Downton Abbey -- Season 3 on PBS

Discussion in 'Off The Beaten Track' started by Artemis@BC, Jan 9, 2013.

  1. skatingfan5

    skatingfan5 Well-Known Member

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    No need for anyone to worry about needing the swill basin. :lol: I think the odds that there would be any feelings remotely unfatherly towards Daisy by her father-in-law is barely more than the likelihood of Carson going off in hot pursuit of Lady Violet -- or Ethel. :p
     
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  2. danceronice

    danceronice Corgi Wrangler

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    Ick, I agree. And they explicitly had the conversation in series two where he told her about how he and his wife had other children who didn't survive infancy, William their only surviving child was gone, and he overtly asked her to let him consider her his daughter. I'm not sure if he's ever REALLY cottoned on that Daisy didn't feel like she'd been honest with William, but leaving her the farm (well, tenancy plus stock and equipment) makes sense without any squicky overtones. She's really all he has left in the world. If he doesn't leave it to her, everything would basically have to go to the landlord.
     
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  3. Artemis@BC

    Artemis@BC Well-Known Member

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    Yes, I know he's a tenant farmer ... but I don't recall it ever being said that it was specifically a Downton estate tenancy.

    It always seems to be a bit of a journey when Daisy goes to his farm, but of course that doesn't mean anything as the estate could be very wide spread. But there are other landowners in the area too.

    Sorry for even bringing up the idea of Mr Mason being anything other than fatherly toward Daisy. I only mention it because I recently got back from visiting my 90-year-old cousin, a farmer, and a very sweet man but randy bugger who will go after anyone in a skirt. Age or family relationship is irrelavant. Not fair to layer that on to y'all, though, so my apologies!
     
  4. mrr50

    mrr50 Well-Known Member

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    There is such a thing as too much information,honest:slinkaway
     
  5. Coco

    Coco Well-Known Member

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    Perhaps Fellows was just practicing for the American period drama he's supposedly working on.
     
  6. cygnus

    cygnus Liberal Furry

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    I didn't get anything squicky from the Daisy/ William's father thing. He's just a kind old man who has lost his family, and Daisy is the closest thing to family he has left. Besides it has never been legal to marry one's father-in-law in the UK.
     
  7. nubka

    nubka Well-Known Member

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    ITA! :)
     
  8. nlyoung

    nlyoung Active Member

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    I haven't gone back to check, but my recollection of the scene where they talk about the possibility of her taking over had him specifically mention that they like Daisy up at the house and that would make it much more certain that she would be accepted as the new tenant. I certainly took it to mean he was talking about Downton. Also, when William was still around I seem to recall that those at the house knew his father well, presumably because he was a local tenant. As far as the story goes, of course it has to be a Downton farm, otherwise not so important for plot development.
     
  9. danceronice

    danceronice Corgi Wrangler

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    Eh, I interpreted that as just if there were any issues about Daisy inheriting, them at the big house would make sure whoever the landlord is would accept Daisy, not necessarily that he was one of the Earl's tenants. When William's mother was dying and when Daisy goes to visit it's implied they needed quite a bit of travel time, while the Downton tenants seem to be within a short drive or even walk. If the Earl says to the landlord "I don't care if she's a kitchen maid or cook's assistant, she's the man's daughter-in-law and his heir," he's not likely to argue much.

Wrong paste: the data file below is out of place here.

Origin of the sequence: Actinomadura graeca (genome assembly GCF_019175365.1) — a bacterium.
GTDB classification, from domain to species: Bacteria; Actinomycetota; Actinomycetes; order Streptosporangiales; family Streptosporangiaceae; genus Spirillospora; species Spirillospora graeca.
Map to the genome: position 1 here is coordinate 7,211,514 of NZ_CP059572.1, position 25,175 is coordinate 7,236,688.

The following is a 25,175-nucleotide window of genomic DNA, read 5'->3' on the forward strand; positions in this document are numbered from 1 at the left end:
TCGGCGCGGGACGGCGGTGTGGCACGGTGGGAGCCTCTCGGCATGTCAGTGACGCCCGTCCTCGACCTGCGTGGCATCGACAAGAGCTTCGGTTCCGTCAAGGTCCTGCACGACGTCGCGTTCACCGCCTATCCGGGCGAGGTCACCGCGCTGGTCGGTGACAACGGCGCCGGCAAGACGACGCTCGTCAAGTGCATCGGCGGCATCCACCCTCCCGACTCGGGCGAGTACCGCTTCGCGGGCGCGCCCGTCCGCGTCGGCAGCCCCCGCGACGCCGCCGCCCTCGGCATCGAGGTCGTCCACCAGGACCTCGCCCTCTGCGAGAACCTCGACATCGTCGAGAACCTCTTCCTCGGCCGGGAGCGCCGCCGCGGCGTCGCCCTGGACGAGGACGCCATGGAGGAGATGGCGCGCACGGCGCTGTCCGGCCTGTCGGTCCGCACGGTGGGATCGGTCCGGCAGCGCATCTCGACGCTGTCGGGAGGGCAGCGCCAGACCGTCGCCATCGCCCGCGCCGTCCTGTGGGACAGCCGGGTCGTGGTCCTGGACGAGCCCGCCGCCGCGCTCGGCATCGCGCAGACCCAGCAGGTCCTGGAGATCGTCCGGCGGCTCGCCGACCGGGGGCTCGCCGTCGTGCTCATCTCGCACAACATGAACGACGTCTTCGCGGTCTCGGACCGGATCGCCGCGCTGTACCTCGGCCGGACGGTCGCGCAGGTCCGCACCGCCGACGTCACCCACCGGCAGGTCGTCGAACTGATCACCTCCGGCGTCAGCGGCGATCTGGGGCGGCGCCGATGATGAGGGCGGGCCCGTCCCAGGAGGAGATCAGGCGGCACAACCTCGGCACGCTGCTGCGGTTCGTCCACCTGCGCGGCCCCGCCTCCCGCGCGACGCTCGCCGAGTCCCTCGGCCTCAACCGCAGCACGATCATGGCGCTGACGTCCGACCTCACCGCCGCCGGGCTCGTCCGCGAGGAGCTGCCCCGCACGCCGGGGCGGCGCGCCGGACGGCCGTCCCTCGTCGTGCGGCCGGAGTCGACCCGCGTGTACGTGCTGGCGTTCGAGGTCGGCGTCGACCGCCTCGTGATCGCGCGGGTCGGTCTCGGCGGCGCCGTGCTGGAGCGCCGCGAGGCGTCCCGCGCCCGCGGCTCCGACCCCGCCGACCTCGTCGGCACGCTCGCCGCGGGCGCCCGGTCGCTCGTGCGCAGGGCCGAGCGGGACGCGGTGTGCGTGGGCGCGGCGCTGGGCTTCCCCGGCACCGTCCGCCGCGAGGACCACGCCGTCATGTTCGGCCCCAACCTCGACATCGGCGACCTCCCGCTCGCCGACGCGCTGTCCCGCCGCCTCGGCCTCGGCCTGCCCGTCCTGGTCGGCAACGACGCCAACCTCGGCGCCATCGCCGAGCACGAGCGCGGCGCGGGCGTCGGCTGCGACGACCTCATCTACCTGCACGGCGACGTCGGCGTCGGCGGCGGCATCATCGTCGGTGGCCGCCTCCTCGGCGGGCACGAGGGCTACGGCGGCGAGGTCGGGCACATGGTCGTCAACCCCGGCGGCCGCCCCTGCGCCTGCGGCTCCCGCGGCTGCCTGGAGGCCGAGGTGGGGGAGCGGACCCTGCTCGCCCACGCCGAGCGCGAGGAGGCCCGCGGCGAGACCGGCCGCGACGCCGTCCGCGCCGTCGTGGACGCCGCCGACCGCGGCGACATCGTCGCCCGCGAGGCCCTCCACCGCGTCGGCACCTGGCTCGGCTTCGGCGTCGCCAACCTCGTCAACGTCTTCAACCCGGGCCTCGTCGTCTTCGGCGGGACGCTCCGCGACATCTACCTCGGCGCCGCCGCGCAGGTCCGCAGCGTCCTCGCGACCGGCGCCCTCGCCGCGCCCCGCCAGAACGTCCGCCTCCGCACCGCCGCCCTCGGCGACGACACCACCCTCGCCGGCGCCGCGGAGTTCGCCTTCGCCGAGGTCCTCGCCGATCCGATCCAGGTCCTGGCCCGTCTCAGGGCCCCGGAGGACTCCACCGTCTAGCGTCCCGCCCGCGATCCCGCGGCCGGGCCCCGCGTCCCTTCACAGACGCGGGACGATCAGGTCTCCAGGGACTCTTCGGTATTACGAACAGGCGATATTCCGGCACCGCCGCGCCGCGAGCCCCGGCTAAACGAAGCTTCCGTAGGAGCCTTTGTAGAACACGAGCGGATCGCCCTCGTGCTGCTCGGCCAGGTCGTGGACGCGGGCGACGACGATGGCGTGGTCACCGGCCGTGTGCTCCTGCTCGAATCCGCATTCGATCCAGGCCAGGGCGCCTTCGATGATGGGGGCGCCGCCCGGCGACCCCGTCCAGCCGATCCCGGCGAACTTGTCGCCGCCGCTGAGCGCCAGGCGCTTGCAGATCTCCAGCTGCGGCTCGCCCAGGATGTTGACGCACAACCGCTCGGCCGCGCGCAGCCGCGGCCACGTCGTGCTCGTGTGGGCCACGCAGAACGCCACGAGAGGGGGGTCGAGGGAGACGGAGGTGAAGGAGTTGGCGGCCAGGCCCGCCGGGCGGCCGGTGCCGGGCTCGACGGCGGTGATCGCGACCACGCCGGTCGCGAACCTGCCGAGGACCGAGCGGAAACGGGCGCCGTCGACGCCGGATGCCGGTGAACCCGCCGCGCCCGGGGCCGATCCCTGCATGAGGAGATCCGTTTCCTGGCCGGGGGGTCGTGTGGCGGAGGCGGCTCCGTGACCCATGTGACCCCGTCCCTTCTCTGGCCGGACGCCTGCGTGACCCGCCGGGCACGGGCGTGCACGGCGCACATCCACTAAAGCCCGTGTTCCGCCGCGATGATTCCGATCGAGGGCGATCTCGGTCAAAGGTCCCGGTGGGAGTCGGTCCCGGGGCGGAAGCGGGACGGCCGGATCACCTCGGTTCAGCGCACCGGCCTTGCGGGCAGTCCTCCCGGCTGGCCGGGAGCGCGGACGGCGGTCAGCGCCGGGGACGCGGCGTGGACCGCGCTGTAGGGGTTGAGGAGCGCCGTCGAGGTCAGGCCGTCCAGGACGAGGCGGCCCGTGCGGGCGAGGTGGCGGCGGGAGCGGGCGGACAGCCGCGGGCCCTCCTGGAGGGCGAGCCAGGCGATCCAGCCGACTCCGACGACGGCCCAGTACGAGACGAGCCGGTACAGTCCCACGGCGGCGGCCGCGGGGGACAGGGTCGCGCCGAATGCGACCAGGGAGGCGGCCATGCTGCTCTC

10. Artemis@BC

    Artemis@BC Well-Known Member

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    There's a lot of Downton humour out there at the moment ... but this is my favourite so far. (And it's re: episode 5 so no spoilers here!)

    If Downton Abbey happened entirely on Facebook

    So much good funny here, but my faves:

    "Tom Branson has posted a new photo in the album Sybil (the baby, not my dead wife)" :rofl:

    "Thomas has checked in to Jimmy Kent's knee." :rofl:

    "Mr Bates is attending the event Stocky Men Over 50 Walking Around and Around In Circles" :rofl:
     
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  11. znachki

    znachki Active Member

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    Totally bookmarking this.

    My favorite is Lord Grantham has checked in at Isobel Crawley's House. The entire exchange. :rofl:
     
    Last edited: Feb 8, 2013
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  12. Artemis@BC

    Artemis@BC Well-Known Member

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    Yes, that was hilarious. Also the entire exchange of "Mr Travis Attended the event Dinner at Downton Abbey" :rofl:

    All the previous episodes from this season have been done too, but this episode was the best imo.
     
  13. 4rkidz

    4rkidz plotting, planning and travelling

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    really??? I didn't at all.. seemed very fatherly and appropriate to me..

    that is an hilarious site.. thanks for the link :)
     
  14. skategal

    skategal Bunny slave

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    OMG....TOO funny!! :rofl:
     
  15. IceAlisa

    IceAlisa Épaulement!!!

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    :rofl:
     
  16. vesperholly

    vesperholly Well-Known Member

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    "Cora: How's your friend DOCTOR MURDER doing?"

    :rofl: :rofl: :rofl:

    I adore "Life on Facebook" style posts. Slate.com used to do a White House one that was hilarious.
     
  17. jlai

    jlai Title-less

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    I've just watched tonight's 2-hour episode. So is there only one remaining?
     
  18. zee703

    zee703 New Member

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    I believe there is only one episode left, unfortunately. Having two hours tonight was great. Is it my imagination or is Lady Edith getting more attractive (noticed it first when she was meeting the magazine editor for the first time)? The biggest surprise for me tonight was Thomas giving Bates a cryptic message for O'Brien (about the soap). I'm surprised he'd kept that to himself once he figured out O'Brien was sticking the proverbial knife in him via Jimmy.
     
  19. Coco

    Coco Well-Known Member